north carolina highway historical marker program
North Carolina Highway Historical Marker Program
 

 
 
 

ID:

Marker Text:

Essay:
     On March 1, 1943, the U. S. Army Air Force opened a training base near the intersection of Summit and East Bessemer avenues in Greensboro. At 652 acres in size, it was the largest base in America located within the boundaries of a city. Placing the soldiers within walking distance to Greensboro businesses, Basic Training Camp Number 10 boosted the economy and the morale of trainees. The base operated in this capacity for fifteen months, during which time about 87,000 men and women prepared for the Air Force.

     By May 1944, the Air Force had reached its projected capacity and the base became part of the Army Air Force Personnel Distribution Command. The Greensboro facility became the primary eastern Overseas Replacement Depot (O.R.D.), where soldiers were prepared and processed for overseas duty. In February 1945, the site’s responsibilities were altered again. At that time it took on added duties as Redistribution Station Number 5. In that role, it placed about 31,000 troops in the Far East as fighting shifted. Just after V-J Day, in September 1945, the station began processing personnel for separation from duty. Thus, during its period of service, the Greensboro depot provided services ranging over the full cycle of military duties. Over 330,000 troops were processed in or out of service or redistributed to another location through the center.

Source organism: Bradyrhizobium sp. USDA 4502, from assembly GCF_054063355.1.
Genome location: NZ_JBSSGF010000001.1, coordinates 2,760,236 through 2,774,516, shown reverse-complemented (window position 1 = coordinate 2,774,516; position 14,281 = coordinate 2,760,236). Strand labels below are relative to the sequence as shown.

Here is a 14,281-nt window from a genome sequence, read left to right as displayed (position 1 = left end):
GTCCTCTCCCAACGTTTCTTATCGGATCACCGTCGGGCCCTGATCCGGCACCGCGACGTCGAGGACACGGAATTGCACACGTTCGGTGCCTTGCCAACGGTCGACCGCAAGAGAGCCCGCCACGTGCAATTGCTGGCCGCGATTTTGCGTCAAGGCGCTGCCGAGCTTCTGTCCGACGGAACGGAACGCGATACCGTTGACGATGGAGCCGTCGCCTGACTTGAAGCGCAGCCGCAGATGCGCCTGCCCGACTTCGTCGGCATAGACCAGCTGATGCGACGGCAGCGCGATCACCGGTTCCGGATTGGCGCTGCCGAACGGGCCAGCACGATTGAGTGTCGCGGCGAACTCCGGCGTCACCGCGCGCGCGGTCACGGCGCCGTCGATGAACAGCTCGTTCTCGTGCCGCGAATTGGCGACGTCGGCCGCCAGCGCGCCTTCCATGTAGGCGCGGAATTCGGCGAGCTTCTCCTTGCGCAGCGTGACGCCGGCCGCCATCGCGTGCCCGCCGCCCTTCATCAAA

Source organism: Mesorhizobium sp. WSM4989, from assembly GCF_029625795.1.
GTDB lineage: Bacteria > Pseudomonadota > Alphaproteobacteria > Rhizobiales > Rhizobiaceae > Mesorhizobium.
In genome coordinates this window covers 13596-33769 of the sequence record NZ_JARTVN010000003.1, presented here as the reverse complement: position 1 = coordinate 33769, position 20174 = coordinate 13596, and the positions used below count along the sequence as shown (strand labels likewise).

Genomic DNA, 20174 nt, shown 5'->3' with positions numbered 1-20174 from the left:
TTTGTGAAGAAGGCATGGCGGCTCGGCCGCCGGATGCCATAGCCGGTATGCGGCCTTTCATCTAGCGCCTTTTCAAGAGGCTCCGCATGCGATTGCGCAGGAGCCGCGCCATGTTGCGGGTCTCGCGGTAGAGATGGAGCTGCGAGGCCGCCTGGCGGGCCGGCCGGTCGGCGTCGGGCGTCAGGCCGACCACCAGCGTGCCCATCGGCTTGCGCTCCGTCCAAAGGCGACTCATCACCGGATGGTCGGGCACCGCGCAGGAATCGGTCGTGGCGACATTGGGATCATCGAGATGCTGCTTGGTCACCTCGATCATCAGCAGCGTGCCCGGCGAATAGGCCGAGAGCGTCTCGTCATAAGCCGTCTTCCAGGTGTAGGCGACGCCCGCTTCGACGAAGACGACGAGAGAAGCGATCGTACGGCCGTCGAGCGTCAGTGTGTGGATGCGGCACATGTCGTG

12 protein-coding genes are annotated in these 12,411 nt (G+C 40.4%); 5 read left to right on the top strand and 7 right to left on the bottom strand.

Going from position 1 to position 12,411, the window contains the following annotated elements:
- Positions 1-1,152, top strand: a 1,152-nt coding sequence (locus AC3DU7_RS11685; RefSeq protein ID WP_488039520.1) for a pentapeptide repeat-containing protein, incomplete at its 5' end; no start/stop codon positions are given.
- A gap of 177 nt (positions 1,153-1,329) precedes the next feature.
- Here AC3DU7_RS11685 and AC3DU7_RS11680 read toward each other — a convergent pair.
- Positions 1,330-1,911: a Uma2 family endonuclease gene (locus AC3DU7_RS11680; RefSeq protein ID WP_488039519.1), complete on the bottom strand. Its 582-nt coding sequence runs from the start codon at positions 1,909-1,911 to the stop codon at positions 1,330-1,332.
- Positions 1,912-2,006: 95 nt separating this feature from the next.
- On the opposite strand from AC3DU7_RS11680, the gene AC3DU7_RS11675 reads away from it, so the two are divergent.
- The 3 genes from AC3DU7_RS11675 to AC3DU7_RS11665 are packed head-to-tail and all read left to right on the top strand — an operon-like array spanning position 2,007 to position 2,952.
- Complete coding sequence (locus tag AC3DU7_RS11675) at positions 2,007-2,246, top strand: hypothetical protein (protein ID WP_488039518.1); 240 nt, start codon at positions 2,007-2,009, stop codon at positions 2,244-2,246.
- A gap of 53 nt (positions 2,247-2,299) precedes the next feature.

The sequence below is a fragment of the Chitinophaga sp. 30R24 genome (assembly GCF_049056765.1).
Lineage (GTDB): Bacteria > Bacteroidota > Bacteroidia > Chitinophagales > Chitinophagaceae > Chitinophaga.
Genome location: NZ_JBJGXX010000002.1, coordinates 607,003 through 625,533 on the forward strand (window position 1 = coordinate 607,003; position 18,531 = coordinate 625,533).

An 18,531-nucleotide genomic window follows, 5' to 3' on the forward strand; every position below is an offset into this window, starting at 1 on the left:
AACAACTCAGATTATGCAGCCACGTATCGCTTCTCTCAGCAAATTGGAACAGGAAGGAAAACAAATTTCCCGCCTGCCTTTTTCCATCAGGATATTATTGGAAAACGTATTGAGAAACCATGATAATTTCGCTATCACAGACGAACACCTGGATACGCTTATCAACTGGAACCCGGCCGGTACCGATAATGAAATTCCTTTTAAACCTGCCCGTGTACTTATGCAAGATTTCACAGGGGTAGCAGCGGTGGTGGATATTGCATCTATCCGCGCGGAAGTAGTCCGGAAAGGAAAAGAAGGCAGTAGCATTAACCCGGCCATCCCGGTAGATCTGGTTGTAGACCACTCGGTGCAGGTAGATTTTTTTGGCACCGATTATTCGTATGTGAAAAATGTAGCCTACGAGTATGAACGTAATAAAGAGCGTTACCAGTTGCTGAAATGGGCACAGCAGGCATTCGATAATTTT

As many as 40,000 soldiers were stationed at the Greensboro facility at any given time. The base was comprised of 964 buildings, including five hundred barracks, fourteen mess halls, fifty-five recreation rooms, four movie theaters, ten PXs, five chapels, three libraries, and an equal number of gymnasia, and one large base hospital. Headquartered at the hospital were a newspaper and a radio station, both geared toward entertaining the troops in the Convalescent Training Program. The Greensboro base was closed September 15, 1946, and declared surplus eight days later.


References:
(Raleigh) News and Observer, January 24, 1994
Greensboro News & Record, April 14, 2003
“Greensboro ORD: Its Past and Present,” contemporary report from the base on file in Research Branch, North Carolina Office of Archives and History
Location: County:

Original Date Cast:

 

HOME Home

 

north carolina highway historical marker program


Basic training at the Greensboro ORD. Photo from Greensboro Historical Museum.

© 2008 North Carolina Office of Archives & History — Department of Cultural Resources